Many employers are making it easier than ever to work remotely due to the COVID-19 pandemic, prompting millions of Americans to temporarily relocate to be with family or permanently move to a city or state with lower cost of living.
While there isn't comprehensive data yet on exactly how many Americans have moved due to the COVID-19 pandemic, a Pew Research survey conducted in early June found that 22% of Americans have either moved due to the pandemic or know someone else who has.
Moving can be stressful, especially during a pandemic, and updating your voter registration and making a plan to vote might seem like the least urgent thing to do during move, or for someone going off to college.
But with the 2020 presidential election coming up on November 3, and deadlines to register to vote and request a ballot fast-approaching in many states, it's a good time to sort out your voting status and plan so you won't be scrambling at the last minute.
"Any time you move or you have a change, don't make voting less of a priority," Amber McReynolds, the CEO of the National Vote at Home Institute and the former Director of Elections in Denver, Colorado told Insider. "That should be on your list for your change of address or that kind of thing. And it's critical to update that regularly...so do it today."
How to vote if you've temporarily relocated
If you've relocated within your state or to another state, you'll need to vote by absentee ballot. All 50 states allow voters who will be away from the town or county where they're registered to vote on Election Day to vote absentee.
This year, California, Colorado, Hawaii, Nevada, New Jersey, Oregon, Utah, Vermont, Washington, the District of Columbia, and many counties in Montana will be sending all or most registered voters a mail-in ballot.
In the remainder of the states, you must affirmatively request a mail ballot. You can find the deadlines to request an absentee ballot and whether you can do so online or by mail here.
Many people who have temporarily relocated to stay with family, at a vacation home, or who have gone off to college have signed up for temporary mail forwarding with the US Postal Service, which allows your mail to be forwarded to another address for a period of two weeks up to a year.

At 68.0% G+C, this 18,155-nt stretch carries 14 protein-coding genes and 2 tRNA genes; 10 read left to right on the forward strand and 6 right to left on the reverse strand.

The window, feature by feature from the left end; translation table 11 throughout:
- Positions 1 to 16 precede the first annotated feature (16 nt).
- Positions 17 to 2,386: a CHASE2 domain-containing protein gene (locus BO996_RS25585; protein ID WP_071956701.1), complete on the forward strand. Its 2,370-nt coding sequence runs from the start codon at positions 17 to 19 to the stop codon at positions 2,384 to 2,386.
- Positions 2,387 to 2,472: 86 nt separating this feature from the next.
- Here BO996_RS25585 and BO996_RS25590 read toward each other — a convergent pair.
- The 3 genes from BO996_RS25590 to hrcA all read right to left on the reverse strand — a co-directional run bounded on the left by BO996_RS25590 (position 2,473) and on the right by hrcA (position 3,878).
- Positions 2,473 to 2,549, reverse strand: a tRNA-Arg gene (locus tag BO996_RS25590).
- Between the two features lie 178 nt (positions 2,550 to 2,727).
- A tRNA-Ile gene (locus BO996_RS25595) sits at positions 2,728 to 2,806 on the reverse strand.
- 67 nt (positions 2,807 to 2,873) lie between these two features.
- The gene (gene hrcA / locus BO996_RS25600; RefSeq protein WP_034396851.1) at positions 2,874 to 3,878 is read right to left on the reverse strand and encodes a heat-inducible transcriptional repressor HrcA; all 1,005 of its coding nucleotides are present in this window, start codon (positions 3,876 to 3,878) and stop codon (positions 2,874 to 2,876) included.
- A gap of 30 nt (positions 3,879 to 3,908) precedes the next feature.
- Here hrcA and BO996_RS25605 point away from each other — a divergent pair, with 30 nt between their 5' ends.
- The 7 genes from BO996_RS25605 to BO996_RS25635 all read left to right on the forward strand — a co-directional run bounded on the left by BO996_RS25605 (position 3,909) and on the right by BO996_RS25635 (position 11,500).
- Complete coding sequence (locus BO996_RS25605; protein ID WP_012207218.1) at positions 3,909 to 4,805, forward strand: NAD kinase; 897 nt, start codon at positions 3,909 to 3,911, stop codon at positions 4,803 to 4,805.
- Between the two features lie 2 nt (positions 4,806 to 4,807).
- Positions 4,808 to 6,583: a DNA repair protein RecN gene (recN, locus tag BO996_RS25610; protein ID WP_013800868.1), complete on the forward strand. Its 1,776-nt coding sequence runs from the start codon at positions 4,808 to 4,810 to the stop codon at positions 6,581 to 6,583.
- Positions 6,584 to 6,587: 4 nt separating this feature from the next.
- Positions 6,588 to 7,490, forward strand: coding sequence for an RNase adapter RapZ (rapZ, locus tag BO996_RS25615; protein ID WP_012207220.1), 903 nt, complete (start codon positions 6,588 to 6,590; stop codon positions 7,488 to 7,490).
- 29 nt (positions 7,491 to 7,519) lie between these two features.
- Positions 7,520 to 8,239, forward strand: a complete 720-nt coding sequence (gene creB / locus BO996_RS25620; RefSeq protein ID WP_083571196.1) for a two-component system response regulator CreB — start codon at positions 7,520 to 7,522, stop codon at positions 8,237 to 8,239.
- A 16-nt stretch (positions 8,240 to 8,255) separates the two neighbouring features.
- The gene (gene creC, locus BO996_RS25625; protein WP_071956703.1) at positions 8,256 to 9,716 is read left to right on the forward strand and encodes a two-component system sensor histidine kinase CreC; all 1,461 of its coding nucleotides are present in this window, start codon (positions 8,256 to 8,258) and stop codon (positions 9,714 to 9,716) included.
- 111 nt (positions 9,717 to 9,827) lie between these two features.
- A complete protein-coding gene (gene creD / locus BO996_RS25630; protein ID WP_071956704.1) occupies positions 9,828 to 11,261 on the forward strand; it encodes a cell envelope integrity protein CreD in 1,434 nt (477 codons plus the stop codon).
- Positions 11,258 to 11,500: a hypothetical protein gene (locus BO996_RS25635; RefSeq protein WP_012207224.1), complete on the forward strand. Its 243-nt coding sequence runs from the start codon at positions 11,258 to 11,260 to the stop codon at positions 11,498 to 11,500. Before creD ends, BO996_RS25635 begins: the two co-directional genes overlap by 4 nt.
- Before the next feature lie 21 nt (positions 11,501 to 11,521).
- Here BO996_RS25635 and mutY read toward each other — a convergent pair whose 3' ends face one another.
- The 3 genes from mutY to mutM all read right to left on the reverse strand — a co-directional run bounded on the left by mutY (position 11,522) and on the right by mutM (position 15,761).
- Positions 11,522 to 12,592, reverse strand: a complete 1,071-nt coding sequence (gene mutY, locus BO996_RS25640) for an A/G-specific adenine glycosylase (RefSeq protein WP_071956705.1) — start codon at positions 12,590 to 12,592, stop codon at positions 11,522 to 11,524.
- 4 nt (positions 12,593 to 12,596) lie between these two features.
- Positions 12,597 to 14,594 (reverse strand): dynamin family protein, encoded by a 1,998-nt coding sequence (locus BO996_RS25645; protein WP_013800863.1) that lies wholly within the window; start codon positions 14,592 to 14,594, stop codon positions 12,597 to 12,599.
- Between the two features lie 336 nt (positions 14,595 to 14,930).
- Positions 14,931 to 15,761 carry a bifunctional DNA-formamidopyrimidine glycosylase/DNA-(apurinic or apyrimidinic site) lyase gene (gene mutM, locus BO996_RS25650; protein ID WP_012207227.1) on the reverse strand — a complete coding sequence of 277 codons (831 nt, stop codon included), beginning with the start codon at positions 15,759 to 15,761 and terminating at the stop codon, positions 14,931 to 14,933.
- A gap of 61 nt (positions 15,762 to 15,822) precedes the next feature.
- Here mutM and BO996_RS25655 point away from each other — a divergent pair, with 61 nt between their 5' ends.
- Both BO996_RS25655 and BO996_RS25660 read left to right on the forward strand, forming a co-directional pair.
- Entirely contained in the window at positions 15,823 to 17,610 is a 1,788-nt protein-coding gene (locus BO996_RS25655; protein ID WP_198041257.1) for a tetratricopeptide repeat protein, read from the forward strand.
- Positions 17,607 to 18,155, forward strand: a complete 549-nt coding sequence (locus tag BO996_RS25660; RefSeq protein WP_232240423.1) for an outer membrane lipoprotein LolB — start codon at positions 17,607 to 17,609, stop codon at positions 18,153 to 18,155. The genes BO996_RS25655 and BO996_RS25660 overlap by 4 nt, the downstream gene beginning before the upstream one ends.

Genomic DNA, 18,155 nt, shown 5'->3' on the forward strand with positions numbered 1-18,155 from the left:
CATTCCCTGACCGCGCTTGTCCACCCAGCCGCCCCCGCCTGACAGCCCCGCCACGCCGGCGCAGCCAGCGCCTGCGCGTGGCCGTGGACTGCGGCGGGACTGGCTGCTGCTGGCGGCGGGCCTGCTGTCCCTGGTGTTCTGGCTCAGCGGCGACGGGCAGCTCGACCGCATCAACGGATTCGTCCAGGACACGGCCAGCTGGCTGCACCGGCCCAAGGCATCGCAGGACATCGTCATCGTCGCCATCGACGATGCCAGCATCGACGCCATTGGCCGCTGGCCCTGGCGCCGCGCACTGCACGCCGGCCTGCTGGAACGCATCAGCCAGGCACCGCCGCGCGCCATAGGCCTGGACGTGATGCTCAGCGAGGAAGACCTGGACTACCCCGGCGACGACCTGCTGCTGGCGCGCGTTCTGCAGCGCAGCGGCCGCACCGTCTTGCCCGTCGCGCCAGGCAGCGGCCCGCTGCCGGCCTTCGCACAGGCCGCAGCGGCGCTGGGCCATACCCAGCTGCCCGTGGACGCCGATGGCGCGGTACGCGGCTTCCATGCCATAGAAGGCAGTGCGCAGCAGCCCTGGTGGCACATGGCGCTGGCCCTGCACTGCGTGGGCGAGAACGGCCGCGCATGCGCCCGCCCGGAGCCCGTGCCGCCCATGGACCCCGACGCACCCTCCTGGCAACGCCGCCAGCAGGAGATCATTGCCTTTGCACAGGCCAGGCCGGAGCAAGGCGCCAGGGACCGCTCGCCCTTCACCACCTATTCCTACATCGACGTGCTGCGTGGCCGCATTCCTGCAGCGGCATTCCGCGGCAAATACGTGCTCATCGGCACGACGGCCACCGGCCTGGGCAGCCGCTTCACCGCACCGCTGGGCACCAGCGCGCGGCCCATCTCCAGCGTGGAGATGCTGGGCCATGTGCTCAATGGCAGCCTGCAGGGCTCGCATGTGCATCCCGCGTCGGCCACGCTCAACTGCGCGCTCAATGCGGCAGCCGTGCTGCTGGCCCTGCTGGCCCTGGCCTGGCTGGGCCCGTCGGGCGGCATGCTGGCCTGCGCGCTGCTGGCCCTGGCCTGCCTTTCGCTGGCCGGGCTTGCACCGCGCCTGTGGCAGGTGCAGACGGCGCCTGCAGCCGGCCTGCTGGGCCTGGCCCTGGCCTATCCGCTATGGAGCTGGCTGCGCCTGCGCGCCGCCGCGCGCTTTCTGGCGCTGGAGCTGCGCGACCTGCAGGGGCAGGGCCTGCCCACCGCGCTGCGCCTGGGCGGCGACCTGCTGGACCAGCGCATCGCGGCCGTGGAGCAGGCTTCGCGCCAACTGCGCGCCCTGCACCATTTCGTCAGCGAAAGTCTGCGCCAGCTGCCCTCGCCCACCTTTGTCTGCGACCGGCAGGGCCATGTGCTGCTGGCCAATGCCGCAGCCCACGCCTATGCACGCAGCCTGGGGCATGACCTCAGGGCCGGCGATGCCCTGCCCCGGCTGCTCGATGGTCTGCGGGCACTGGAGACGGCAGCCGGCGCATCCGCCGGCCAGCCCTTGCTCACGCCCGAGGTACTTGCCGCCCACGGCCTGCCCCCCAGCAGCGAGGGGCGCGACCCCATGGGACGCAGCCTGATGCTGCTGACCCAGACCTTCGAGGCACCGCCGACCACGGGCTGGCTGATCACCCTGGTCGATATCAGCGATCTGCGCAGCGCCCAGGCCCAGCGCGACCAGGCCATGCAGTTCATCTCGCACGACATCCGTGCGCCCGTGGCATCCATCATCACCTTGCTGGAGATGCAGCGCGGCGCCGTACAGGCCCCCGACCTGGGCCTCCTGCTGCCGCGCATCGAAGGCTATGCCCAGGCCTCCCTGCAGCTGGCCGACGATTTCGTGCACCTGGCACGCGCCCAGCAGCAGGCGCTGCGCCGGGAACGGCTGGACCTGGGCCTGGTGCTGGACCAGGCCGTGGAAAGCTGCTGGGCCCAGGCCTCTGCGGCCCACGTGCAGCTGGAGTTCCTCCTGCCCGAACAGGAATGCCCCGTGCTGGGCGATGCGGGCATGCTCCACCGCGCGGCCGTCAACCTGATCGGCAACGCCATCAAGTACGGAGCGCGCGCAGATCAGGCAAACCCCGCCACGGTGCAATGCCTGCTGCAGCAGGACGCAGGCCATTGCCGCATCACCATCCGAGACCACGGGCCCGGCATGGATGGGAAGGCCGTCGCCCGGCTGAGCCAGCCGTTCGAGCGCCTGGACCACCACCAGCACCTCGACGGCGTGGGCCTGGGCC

Keep in mind, however, that most states have laws prohibiting mail ballots from being forwarded by the Postal Service through permanent or temporary mail forwarding, McReynolds explained, to prevent people who have permanently moved from getting the wrong ballot.
"We don't want the ballot going outside of the jurisdiction if the voter no longer lives there because they'd be voting on the wrong ballot style," she said. "If they're moving within state, or if they're moving out of state, they'd be getting a ballot from a jurisdiction they no longer live in, so it's really a security risk to forward. And if the voter is no longer there, it comes back to the election office, and the election officials can reach out and send a forwardable notice to the voter encouraging them to update their address."
If you're registered to vote in one of the states or counties automatically sending registered voters a ballot, your election offices will send your ballot to the address where you're registered to vote. Because ballots cannot be forwarded, you must submit a separate absentee ballot application form to get your ballot directly sent to the address you'll be voting from.
Election officials and the Postal Service are urging voters to request and return their mail ballots as soon as possible, especially for voters voting absentee from another state. Voters can now request their November absentee ballot in every US state.
The Postal Service encourages domestic absentee voters to send their ballots back through the mail at least seven days before the election.